Representing categorical predictor variables

Suppose I have a regression problem y_{i} \sim N(\alpha + x_{i}\beta, \sigma), where for each sample i I observe some continuous y_{i} and x_{i}. If now each sample i also belongs to a group kk_{i} and I expect \beta to vary by group, am I allowed to write the model like this?

data {
int N;
real y[N];
real x[N];
int K;
int<lower=1, upper=K> kk[K];
}

parameters {
real alpha;
real<lower=0> sigma;
vector[K] beta;
}

model {
for (i in 1:N)
y[i] ~ normal(alpha + beta[kk[i]] * x[i], sigma);
}

What confuses me is that most people seem to use a K-1 dimensional design matrix when representing a K dimensional categorical variable and here I have a K-dimensional vector \beta plus the intercept. I’ve tried it with some fake data and it seems to recover the original values, so is there anything obvious I’m missing here (aside from things like computational speed)?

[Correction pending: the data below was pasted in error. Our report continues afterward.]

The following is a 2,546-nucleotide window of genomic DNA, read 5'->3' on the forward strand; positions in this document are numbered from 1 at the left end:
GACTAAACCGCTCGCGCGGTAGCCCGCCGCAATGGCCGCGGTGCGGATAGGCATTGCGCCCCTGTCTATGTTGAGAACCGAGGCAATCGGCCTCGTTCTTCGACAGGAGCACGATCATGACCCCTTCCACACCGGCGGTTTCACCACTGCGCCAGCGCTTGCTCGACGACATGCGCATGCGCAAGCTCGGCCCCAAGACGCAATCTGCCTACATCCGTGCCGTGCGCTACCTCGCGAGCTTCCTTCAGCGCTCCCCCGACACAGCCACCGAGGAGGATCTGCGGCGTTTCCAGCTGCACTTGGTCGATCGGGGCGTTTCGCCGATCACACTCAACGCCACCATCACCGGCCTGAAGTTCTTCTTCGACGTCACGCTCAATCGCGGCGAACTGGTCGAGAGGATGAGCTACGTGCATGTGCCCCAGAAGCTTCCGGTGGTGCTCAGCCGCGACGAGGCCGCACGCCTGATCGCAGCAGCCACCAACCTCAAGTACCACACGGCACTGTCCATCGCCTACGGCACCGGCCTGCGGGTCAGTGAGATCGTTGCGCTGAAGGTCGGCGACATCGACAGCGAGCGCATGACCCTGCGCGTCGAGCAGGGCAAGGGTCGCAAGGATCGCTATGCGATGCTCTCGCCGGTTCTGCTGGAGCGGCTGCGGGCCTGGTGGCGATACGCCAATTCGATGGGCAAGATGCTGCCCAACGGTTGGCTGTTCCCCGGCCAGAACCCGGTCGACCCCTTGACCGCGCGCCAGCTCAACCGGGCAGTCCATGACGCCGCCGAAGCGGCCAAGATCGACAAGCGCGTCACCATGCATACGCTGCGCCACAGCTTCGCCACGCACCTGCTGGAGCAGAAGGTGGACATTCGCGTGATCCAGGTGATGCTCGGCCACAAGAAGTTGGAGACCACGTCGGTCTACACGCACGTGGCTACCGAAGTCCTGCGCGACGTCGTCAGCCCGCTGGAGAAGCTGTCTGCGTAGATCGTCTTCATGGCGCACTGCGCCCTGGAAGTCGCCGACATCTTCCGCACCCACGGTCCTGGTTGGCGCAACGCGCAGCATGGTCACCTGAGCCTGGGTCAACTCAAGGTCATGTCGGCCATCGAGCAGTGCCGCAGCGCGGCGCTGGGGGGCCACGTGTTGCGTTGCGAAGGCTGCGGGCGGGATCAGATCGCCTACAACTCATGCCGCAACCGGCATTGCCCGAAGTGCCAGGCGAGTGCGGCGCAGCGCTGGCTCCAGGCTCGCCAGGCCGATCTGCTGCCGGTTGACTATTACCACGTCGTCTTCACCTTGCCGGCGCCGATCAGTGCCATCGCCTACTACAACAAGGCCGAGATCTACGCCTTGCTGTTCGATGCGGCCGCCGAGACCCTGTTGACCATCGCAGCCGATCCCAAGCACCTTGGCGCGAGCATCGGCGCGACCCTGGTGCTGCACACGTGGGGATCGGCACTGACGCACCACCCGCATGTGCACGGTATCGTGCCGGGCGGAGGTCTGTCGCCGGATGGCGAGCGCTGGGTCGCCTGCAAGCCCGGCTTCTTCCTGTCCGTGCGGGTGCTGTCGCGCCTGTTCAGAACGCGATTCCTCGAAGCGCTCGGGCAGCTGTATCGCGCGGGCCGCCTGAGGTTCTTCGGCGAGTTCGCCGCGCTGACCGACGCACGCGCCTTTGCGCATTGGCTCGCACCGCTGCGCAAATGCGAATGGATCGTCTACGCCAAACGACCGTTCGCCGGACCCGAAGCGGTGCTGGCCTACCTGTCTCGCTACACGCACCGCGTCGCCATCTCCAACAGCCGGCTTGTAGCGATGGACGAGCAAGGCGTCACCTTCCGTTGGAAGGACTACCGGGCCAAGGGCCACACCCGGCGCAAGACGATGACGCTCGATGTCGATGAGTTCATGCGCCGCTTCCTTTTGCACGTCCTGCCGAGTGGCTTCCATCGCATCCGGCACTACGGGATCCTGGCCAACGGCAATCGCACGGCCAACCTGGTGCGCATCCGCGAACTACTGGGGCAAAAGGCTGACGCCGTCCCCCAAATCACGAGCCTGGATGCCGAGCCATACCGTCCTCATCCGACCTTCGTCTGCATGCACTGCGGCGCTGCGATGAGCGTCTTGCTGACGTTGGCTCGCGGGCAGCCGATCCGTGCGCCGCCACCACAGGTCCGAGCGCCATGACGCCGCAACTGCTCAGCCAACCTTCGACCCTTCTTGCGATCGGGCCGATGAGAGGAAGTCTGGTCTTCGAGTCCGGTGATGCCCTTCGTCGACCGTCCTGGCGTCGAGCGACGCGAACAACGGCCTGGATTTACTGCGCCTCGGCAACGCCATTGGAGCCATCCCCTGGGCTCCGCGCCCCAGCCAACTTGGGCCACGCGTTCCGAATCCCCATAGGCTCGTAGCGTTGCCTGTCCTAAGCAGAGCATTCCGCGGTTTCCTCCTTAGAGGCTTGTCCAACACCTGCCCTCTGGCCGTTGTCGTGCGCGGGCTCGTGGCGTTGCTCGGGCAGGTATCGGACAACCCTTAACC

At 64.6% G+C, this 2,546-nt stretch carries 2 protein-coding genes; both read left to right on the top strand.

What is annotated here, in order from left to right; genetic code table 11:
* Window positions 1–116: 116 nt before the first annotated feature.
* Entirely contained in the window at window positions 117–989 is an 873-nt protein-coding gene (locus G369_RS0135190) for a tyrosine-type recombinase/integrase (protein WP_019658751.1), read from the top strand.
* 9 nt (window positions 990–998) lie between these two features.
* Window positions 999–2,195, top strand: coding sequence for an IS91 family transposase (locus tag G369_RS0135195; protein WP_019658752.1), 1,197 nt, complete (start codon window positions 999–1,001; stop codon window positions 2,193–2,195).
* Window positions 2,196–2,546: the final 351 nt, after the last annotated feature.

The k-1 is a result of resolving identifiability issues. There’s are a few good threads referenced in this issue that might help. This vignette by @rtrangucci I also found helpful.

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@martinmodrak wrote up a nice piece on non-identifiability a while back that might come in handy
https://www.martinmodrak.cz/2018/05/14/identifying-non-identifiability/

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Thank you all for your replies! I expected it to have something to do with identifiability, but for me it is really hard to see where it is coming from. If I’d imagine to just split the dataset by group, I’d also get K different estimates for \beta.

Hi,

perhaps @Max_Mantei’s post will make things more concrete (it did help me):